Chapter 1 Part 2: Investigating the Number of Stars Visible to the Naked Eye

Photograph of the Milky Way seen in the dark skies above Wrights, PA in McKean County. Credit: Tim Gleason

Science Notebook Assignment

Since this is a new investigation that is addressing a question separate from the Moon investigation, create a new note to keep all of the information from this investigation.  You should record similar sorts of information as you did from the Moon investigation, and you should organize this note in a similar way.

Investigation question:

What factors about your observing location impact the number of stars you can see in the night sky?

You may not have looked at the stars recently, but for this investigation, you will be making at least one observation of the stars in the night sky at your school location.  You can complete the observations for this investigation on the same night and from the same location when you are making an observation for the Moon investigation.

This investigation makes use of many of the tools and much of the information from an astronomical “citizen science” initiative referred to as “Globe at Night“.  This project is asking people from all over the world to make observations and contribute them to the project to help answer a very similar investigation question to ours.  You should feel free to contribute any observations you make for your class investigation to the Globe at Night project, however, just note that they ask for observations on only specific dates, and they may not match when you are observing for class.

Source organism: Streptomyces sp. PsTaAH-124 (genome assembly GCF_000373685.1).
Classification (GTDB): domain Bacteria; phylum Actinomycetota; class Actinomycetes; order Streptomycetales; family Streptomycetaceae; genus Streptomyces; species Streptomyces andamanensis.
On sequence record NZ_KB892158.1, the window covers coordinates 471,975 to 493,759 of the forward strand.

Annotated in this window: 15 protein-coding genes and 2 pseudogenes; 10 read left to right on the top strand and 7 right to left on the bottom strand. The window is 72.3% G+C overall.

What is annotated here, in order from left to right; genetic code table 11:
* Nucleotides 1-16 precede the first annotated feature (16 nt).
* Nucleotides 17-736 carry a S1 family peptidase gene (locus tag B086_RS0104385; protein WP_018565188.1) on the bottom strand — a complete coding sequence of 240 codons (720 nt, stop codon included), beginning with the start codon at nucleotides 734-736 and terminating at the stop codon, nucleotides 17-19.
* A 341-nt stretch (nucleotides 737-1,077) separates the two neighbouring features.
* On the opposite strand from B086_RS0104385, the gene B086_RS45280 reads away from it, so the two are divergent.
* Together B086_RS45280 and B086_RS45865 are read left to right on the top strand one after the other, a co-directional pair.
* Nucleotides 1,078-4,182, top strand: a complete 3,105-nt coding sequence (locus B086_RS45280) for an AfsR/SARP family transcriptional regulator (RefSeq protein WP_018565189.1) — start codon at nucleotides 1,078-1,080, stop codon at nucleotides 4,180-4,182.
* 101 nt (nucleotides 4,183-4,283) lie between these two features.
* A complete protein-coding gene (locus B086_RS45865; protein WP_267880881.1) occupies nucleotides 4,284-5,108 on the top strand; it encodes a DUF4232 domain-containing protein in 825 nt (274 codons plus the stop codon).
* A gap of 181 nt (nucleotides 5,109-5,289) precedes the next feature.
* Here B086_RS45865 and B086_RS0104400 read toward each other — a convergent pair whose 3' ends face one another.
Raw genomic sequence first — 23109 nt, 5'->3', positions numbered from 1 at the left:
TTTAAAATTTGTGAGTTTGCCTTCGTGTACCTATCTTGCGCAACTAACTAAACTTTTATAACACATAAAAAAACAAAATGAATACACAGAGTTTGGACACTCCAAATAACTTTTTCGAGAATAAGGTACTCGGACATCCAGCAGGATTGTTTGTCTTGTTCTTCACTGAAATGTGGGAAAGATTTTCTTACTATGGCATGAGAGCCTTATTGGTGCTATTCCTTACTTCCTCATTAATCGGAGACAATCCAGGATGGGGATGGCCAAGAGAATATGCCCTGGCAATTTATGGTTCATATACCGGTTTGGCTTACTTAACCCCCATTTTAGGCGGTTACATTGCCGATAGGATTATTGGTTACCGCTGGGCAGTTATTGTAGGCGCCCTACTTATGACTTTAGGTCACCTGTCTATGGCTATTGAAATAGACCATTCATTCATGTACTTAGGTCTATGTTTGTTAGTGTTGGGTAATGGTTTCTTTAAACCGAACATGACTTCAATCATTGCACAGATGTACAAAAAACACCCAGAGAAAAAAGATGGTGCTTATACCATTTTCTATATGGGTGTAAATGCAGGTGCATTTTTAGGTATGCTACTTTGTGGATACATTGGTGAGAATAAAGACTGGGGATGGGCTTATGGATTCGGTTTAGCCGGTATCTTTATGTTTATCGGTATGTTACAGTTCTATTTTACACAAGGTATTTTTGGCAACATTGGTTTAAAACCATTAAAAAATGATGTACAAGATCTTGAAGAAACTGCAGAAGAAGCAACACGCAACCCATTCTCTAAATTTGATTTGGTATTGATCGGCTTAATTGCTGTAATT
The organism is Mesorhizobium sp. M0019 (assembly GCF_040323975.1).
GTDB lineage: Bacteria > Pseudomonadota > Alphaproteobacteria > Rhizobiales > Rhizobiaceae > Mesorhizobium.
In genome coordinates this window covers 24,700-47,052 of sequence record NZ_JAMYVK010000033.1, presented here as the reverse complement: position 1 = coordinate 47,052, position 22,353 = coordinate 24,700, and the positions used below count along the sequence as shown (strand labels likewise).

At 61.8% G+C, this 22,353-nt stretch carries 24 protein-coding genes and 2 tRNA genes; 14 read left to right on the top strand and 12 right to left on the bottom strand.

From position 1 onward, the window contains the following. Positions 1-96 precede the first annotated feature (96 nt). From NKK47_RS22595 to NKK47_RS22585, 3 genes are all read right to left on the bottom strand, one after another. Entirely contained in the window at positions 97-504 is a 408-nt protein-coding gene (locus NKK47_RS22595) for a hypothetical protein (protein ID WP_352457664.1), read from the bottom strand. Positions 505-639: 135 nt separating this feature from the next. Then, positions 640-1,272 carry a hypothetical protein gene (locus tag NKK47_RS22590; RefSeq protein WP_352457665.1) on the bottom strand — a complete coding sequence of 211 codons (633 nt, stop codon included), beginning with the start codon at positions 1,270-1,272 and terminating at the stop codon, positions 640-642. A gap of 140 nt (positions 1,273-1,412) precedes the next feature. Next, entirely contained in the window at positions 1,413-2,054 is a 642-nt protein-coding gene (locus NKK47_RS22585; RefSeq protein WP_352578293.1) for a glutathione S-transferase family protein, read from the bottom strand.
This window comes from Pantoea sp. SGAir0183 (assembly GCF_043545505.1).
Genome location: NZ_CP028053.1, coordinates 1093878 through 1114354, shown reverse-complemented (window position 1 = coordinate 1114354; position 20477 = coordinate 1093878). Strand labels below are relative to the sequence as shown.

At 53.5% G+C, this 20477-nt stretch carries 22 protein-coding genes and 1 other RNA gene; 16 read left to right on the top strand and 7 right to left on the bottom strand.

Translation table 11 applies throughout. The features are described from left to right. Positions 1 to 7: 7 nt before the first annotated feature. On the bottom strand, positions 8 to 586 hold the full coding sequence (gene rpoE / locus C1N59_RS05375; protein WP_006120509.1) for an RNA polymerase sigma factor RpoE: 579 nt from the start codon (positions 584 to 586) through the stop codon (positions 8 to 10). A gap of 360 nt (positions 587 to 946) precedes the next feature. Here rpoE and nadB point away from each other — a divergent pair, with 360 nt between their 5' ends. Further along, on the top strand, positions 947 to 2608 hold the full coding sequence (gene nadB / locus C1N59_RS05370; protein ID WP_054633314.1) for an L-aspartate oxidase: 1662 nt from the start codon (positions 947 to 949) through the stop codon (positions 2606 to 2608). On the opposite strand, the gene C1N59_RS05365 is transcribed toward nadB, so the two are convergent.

In order to answer the investigation question, you will want to look at a specific patch of sky so you can study a well known set of stars with known properties.  Astronomers refer to a group of stars in a specific region of sky that form a pattern a “constellation”, and you will be observing the constellation Orion for this investigation.  Orion is one of the most easily recognized constellations in the sky because of the three stars that form a small pattern (called an “asterism”) referred to as Orion’s Belt.  If your course is taking place at a time of year when Orion is not visible, the other constellations used by Globe at Night are all suitable substitutions.